This is a “new-to-me” feature that has been around since February 2016. Just this week I discovered the Dark Theme in Google Chrome’s Developer Tools (aka DevTools or Debugger). In my defense I don’t spend much time using the DevTools – I only open them when I need to debug a web application that I’m building.
To enable the Dark Theme, use the following steps (using Chrome version 73):
- In Chrome, press F12 to open the DevTools.
- Select Settings from the DevTools menu to open the Preferences (or press F1).
- Under the Appearance section, switch the Theme from Light to Dark.
- Enjoy the goodness of the dark-side!
See below for more details.
For several decades the universal appearance of text and code editors in the mainstream Microsoft world were based on a white background with darker colored text. This is how I spent the first 20+ years of my professional career as a software developer.
Sure, a dark background with lighter text (originally green, right?) has been around since the earliest days of mainframe systems. And no doubt remnants of that world have remained popular ever since (VIM or Emacs, anyone?).
But for those of us who lived exclusively in the Microsoft/Windows worlds, it was a big change to see a new “Dark Theme” start to make its way into mainstream use around 2012. Many software developers who started their careers after that time have never used anything besides Dark Themes.
And by my own estimation, the Dark Themes have all but replaced Light Themes as the de facto standard for text editors and software development tools.
(Note: While there may have originally only been one choice for a Dark Theme in some tools, there are currently many variations of color themes that can be applied.)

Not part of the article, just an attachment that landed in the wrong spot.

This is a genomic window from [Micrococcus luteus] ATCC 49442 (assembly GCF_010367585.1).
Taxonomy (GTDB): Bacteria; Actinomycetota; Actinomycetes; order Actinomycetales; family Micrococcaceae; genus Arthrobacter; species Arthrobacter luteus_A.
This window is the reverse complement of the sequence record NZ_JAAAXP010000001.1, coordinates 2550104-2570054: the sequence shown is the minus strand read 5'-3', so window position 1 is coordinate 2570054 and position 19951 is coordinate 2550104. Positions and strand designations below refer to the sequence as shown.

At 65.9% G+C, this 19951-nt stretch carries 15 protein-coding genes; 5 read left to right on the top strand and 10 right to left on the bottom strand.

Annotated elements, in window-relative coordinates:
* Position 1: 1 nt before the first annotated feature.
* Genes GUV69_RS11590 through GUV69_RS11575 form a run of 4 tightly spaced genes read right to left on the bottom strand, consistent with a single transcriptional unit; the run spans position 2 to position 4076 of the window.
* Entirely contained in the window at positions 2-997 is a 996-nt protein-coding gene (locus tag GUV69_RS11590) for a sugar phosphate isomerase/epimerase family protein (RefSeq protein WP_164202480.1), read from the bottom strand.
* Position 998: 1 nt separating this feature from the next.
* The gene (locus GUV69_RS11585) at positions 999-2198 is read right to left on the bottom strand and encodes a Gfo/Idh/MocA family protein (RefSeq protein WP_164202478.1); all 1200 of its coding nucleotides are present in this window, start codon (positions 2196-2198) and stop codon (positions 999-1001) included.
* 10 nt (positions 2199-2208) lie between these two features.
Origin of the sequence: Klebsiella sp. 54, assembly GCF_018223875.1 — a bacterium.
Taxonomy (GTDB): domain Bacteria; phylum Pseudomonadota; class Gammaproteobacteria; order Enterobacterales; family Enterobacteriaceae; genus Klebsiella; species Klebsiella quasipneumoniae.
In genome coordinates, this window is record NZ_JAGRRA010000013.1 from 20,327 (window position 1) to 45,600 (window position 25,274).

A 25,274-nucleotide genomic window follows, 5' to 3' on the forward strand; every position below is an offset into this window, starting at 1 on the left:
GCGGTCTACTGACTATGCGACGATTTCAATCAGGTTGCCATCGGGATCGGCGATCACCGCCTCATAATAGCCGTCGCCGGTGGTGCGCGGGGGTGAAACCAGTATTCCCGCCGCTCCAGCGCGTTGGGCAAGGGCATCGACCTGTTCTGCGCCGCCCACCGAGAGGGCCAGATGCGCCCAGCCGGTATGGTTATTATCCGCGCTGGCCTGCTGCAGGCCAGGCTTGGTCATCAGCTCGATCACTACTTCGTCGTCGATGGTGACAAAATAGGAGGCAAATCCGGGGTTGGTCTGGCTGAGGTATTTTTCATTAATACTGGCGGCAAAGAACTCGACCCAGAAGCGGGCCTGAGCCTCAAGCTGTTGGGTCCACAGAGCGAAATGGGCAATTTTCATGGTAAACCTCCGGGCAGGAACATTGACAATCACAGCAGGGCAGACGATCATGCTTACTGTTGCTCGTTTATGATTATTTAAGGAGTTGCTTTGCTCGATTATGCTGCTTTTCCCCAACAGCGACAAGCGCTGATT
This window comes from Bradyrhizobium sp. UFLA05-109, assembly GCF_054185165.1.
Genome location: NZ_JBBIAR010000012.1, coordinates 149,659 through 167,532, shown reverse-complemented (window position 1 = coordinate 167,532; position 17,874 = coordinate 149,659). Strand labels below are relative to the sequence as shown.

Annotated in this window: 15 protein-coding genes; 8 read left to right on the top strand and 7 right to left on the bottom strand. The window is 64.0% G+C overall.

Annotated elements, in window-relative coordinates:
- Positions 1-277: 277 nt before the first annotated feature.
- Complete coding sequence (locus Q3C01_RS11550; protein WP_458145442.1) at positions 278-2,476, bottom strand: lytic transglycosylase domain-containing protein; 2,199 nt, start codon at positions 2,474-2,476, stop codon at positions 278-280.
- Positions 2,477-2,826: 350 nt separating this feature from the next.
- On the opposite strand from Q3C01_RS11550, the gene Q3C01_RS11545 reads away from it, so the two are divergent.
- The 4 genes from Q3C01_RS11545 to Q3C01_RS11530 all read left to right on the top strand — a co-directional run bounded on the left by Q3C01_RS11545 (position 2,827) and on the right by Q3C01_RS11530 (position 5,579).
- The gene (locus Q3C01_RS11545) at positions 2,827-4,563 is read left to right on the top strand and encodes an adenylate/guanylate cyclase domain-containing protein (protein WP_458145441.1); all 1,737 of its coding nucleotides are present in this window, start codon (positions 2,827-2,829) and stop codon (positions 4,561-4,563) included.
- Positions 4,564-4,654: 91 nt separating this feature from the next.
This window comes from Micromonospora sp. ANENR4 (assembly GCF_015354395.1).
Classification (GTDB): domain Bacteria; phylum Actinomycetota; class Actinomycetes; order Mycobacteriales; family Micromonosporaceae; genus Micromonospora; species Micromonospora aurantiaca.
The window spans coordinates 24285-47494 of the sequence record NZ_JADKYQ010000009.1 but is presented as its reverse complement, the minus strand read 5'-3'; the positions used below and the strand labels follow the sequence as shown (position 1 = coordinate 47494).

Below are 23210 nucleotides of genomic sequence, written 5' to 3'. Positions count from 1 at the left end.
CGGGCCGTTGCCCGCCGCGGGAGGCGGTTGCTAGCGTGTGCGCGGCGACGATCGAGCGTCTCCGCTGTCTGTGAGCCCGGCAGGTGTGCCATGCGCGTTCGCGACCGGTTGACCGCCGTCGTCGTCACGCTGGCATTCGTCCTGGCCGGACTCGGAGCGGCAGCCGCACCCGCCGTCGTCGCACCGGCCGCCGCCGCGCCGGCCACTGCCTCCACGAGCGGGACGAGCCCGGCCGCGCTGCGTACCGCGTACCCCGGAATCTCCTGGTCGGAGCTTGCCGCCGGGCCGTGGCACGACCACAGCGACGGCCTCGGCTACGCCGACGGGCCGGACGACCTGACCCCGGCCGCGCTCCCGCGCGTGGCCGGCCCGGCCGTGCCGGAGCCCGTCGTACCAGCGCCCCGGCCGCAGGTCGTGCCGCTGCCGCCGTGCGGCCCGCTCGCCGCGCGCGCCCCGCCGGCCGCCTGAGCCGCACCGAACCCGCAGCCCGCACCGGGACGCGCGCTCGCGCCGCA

I admit that I was stubborn. I was too set in my ways to switch to using the Dark Theme in Visual Studio and Visual Studio Code, at least that was the light-hearted accusation from a younger coworker. I had tried switching to Dark Themes on several occasions over the years, but I always found the text colors representing the syntax of the code too difficult to read.
The reality is that I’m a big fan of productivity and I had never found myself at a point where I was willing to sacrifice my productivity for long enough to re-learn the new colors that came along with Dark Themes. In my defense, some of the earlier Dark Theme variations really did seem to have colors that were a bit too similar to each other or, in some cases, too difficult to even read on a dark background (i.e. dark purple).
Finally, in 2018 I decided to give it yet another shot. I was using primarily VS Code at the time and I was able to select a variation of the Dark Theme that suddenly seemed much easier to read than before. I’m not even sure which of the many available themes I first used, but I liked it enough to spend the necessary time to retrain my eyes to prefer it.
And then I switched to a Dark Theme in Visual Studio. And then I switched to a Dark Theme in Microsoft Office apps. And then in Windows 10.
So after finally training myself to prefer Dark Themes, it seemed a bit shocking to see a white background on the few occasions that I had to use the Developer Tools in Google Chrome.
What an epiphany to finally spot the Dark Theme option in the DevTools Preferences. I felt like I had tricked the dog into bringing me the (Dark-themed) key to the (Light-themed) jail cell!